Apparently, what Harvard is doing conforms to Ivy League and NCAA rules in this respect. So we're to believe Harvard is doing something in this instance that other Ivies don't? On other subjects, Harvard was investigated a few years ago for NCAA recruiting violations and cleared, I think. Harvard also had two of its best b-ball players sit out last year due to the previous year's widespread cheating scandal at Harvard.

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Puzzled Alum posted on

When I said above that Harvard was "cleared" by the NCAA, that may have been an overstatement. Think that Harvard wasn't penalized.

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Anonymous posted on

"You can't always get what you want."; to coin a phrase. Except if you're Harvard. they were very poor in basketball for years. then they hired a coach whose ethics were suspect and his assistant coach tried out players (notice that I did not say "students") in playgrounds. The league looked into this behavior and found no reason to sanction the program. (really?)
Now I read all the posts about low academic standards. Well, the powers that be made it happen!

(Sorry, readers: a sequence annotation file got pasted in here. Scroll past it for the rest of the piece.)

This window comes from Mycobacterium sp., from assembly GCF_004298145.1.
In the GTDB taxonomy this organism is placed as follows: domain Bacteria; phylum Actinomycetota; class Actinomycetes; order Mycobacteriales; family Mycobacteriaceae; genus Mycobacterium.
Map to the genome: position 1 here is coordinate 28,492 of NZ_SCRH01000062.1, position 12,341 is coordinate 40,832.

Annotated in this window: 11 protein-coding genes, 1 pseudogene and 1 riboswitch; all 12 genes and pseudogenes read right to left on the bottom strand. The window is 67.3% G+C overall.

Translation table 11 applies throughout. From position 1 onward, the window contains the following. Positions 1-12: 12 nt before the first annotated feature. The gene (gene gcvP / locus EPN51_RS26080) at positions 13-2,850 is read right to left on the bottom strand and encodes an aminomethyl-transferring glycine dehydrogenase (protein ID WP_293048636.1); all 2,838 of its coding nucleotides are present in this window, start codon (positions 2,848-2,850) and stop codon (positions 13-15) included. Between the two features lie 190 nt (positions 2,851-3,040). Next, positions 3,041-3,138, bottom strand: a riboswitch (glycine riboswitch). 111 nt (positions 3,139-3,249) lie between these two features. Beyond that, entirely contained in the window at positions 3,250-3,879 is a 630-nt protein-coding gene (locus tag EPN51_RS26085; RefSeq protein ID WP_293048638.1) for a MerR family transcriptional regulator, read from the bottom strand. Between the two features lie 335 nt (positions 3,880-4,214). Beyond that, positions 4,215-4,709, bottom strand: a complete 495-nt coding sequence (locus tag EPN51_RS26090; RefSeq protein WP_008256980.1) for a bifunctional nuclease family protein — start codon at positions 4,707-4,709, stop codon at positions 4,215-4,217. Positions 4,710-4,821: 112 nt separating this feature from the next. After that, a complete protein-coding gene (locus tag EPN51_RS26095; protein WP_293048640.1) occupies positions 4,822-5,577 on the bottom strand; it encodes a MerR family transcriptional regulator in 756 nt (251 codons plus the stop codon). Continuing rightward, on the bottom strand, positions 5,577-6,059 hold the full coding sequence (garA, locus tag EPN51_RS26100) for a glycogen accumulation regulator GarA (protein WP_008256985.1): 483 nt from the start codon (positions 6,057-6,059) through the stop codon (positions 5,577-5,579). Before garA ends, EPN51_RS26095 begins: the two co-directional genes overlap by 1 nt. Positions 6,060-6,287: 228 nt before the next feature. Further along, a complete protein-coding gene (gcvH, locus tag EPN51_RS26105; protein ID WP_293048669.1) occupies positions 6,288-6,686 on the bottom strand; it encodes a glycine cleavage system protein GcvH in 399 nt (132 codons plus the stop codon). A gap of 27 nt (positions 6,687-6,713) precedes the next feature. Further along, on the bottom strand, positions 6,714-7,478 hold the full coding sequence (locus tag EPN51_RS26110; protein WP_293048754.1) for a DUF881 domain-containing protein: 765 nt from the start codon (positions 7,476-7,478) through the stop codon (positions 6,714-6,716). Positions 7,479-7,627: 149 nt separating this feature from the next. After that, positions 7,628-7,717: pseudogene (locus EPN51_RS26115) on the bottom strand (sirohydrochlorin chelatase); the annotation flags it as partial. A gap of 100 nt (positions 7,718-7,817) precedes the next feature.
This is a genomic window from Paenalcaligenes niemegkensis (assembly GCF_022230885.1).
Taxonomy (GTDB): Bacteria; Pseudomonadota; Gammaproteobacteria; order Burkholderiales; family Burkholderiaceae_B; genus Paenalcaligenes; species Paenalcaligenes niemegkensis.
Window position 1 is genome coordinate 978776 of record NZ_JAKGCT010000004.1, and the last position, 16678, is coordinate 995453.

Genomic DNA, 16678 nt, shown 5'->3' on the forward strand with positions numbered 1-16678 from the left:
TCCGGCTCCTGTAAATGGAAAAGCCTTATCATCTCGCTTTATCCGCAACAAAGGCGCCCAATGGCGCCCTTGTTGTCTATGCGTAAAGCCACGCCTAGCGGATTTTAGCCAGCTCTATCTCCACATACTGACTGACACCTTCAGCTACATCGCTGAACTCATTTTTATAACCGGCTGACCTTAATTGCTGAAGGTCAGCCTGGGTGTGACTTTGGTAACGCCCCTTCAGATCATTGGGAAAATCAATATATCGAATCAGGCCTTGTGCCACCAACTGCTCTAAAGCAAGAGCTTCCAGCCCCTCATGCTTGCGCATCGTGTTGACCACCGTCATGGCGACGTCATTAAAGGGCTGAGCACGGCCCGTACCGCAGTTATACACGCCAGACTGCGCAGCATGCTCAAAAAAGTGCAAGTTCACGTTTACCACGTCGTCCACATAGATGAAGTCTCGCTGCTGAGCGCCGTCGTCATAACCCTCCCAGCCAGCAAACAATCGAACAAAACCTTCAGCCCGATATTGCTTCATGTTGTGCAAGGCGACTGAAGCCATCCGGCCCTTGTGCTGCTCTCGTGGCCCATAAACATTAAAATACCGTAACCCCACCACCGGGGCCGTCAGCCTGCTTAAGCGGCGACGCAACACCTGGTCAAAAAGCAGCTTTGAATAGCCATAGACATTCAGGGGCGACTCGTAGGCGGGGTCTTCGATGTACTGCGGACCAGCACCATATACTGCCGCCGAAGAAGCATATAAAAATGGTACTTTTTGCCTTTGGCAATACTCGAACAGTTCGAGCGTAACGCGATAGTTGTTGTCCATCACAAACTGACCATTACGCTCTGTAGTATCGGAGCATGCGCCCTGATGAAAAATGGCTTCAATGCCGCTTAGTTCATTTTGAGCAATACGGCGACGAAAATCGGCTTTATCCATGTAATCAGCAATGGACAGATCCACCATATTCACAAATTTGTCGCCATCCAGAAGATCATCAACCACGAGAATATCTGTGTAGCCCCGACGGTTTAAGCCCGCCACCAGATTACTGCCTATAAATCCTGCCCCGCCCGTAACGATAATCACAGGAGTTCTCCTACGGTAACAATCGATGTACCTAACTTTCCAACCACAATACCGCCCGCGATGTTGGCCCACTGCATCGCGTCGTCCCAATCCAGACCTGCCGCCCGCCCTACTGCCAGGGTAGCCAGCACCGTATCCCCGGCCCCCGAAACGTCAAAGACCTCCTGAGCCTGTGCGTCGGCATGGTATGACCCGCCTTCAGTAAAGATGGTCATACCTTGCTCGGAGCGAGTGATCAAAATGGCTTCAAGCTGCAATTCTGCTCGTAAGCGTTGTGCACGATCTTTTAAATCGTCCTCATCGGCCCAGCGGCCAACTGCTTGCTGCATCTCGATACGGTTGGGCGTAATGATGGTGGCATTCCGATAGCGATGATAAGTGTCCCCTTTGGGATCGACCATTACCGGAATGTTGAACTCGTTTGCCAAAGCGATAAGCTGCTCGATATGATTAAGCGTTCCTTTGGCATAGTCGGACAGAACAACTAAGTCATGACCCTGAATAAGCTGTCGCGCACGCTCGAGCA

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Anonymous posted on

For years, it was Penn & Princeton that dominated the Ivy League. Then, for a short period, Cornell was dominant. Now it is Harvard's turn.

Do Columbia's academic departments say that other schools get more Nobel prizes, therefore we shouldn't compete with them? No. The school goes out to try to attract the best and the brightest. It should be so academically and athletically.

Of the recruits for which Harvard allegedly lowered its standards, how many of them have failed to graduate with a Harvard degree? If the students can play basketball and complete the academics, let them in. Harvard has Tommy Amaker and the Harvard name. Columbia has the Columbia name, New York City, and the best travel schedule in the league.

Columbia can compete with Harvard. A few weeks ago, Columbia took Harvard to double overtime. A few months ago, Columbia almost defeated Michigan State.

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Alum posted on

The Lions didn't show up. Simple as that.